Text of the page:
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Lobbyist Money Help  

New bill might cut down on traffic tickets

February 22, 2006
By: Josh Kranzberg
State Capital Bureau

One Missouri lawmaker is trying to get police in small towns to cut down on their tickets. Josh Kranzberg has more from the Capitol.

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Republican Senator John Cauthorn wants to reduce the amount of revenue generated by traffic tickets in smaller towns from 45 percent to 35 percent. He says police in towns like Eolia and Curryville are pulling people over just to increase the town's revenue.

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Contents: "When we have small communities that actually use that for revenue enhancement, I think it's a great sign of distress. It shows disrespect for the citizens, it shows disrespect for other law enforcement, for the county sheriff, for the highway patrol."

Cauthorn's bill states anything more than that percentage would be sent to the Department of Revenue. If the towns fail to send the excess revenue to the department, they would face an audit by the State Auditor. From Jefferson City, I'm Josh Kranzberg.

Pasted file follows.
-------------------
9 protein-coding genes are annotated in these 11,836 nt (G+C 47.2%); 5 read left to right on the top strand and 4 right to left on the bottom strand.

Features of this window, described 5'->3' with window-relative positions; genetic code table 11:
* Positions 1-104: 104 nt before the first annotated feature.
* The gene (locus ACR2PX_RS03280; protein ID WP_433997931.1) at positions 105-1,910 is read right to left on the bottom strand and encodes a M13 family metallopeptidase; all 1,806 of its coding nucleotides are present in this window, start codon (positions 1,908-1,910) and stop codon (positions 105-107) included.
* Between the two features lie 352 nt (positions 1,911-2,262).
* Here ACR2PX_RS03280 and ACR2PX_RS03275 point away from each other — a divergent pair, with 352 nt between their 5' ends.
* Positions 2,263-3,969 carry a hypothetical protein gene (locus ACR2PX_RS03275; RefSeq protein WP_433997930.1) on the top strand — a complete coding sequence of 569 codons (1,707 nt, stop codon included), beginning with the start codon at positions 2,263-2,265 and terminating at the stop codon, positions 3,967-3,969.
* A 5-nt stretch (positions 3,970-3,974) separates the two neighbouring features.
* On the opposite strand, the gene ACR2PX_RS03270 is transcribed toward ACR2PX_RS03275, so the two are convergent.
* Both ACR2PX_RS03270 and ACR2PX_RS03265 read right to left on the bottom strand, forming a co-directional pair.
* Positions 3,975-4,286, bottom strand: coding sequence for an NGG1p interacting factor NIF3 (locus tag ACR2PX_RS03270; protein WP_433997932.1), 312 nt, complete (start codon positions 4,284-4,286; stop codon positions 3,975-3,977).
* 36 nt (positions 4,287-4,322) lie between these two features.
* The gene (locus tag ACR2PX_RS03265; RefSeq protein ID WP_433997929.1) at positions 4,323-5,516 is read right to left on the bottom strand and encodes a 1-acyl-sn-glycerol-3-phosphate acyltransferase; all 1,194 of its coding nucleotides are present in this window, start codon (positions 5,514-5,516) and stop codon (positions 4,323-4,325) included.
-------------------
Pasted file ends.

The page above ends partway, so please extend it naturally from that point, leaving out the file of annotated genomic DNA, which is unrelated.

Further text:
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A state senator wants to cut down on your chances of being pulled over for speeding. Josh Kranzberg has more from the state Capitol.

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Towns like Auxvasse and Eolia use money from traffic tickets to help fund their city. Republican Senator John Cauthorn proposed a bill limiting the amount of money the towns budgets receive from traffic tickets. It would reduce the percentage from 45 percent to 35 percent. He says this bill is in response to police who are out of control with writing tickets.

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Contents: "In this little village in Southern Pike County, they wrote 61 tickets in two days, and they have about a half a mile on highway 61. People are getting pretty upset."

Under Cauthorn's bill, a town that does not report and send in money over the percentage is prone to a state audit. From Jefferson City, I'm Josh Kranzberg.